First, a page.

Just like the sun’s flamboyant presence in the horizon, Jane Austen’s Pride and Prejudice and Gustave Flaubert’s Madame Bovary , stand out in Victorian literature due to their ability to tackle controversial themes as well as social issues that affected the people at the time, some of which were regarded to be controversial .Elizabeth and Emma, Both are from moderate homes, are two young ladies from different social backgrounds in pursuit of happiness. Pride and prejudice depicts a culture in which marriage was at the peak of every young lady’s mind by the age of at least 18 years old. This is quite similar in Madame Bovary where we see Emma’s hastily marries a man she barely knows at quite a young age.

The cultures are similar in that they both perceive marriage as an activity that would be ticked off a “to do list of life” at a specific point in one’s life. However the protagonists in these books have a-typical perceptions of this mainstream ideology, and they don’t tackle their desires for love in the same way. Elizabeth’s pursuit is solely concerned with finding One in whom she could fall in love regardless of other people’s perception or the person’s economic status. However, this is quite the opposite for Madame Bovary as she confuses her desire for love with her crave for wealth and a lavish life of luxury. She is naïve due to her upbringing which saw her in a convent. However, she is misled by her expectation and shallow emotion toward Charles, wo thought of Emma as the finest jewel on a bling like him.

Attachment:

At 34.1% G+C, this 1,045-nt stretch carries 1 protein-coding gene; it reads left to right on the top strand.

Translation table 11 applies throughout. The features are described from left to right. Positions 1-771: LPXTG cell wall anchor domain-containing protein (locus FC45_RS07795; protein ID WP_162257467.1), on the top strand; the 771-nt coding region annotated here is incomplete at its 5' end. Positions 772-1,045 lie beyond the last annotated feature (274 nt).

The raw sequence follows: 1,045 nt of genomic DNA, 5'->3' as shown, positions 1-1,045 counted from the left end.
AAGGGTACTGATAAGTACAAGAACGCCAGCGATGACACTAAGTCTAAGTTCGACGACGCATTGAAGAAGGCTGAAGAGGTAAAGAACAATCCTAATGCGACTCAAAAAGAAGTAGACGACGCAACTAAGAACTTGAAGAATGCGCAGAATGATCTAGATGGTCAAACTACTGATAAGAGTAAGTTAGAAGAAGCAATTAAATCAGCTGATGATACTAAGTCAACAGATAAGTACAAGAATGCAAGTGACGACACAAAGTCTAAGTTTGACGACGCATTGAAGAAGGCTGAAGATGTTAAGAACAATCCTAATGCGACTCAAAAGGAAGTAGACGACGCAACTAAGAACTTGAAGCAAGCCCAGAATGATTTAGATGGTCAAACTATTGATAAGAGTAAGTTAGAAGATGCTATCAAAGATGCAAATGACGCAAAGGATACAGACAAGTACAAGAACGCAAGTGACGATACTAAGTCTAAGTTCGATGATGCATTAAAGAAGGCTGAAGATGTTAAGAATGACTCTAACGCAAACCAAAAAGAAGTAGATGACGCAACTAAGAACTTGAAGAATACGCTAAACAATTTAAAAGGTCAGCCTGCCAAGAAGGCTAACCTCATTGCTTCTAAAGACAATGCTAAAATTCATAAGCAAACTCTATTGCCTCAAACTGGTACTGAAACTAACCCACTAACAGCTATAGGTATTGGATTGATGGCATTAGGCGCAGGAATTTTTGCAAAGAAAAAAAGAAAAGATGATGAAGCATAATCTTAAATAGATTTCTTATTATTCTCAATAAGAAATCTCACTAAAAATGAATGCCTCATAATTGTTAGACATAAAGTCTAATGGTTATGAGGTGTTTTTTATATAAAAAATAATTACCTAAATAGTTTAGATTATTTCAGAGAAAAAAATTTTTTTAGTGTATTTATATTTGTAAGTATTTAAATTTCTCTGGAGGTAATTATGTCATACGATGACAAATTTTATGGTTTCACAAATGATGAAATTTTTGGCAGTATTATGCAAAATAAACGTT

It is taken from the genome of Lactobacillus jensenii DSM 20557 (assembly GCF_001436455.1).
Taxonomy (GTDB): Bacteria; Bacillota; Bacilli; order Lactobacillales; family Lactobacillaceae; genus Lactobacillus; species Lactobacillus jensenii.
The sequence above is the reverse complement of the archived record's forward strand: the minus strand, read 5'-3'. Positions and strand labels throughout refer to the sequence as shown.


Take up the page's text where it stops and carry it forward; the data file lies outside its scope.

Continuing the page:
Both ladies fight against their vices so as to achieve what they are in search for. Emma is challenged by various vices that crop up as a result of circumstances encountered during the course of the story such as pride and greed. Elizabeth’s pride is based on the trust she has in her senses and disregard to anyone else’s perceptions. However Emma’s pride is based on her material possessions, something that Elizabeth is least concerned about. This factor may have contributed to Elizabeth’s success in her pursuit of love. Attempted juxtaposition of Emma’s desire for luxury as well as her goal of achieving love led to her confusion and therefore led her into making decisions that she would later regret.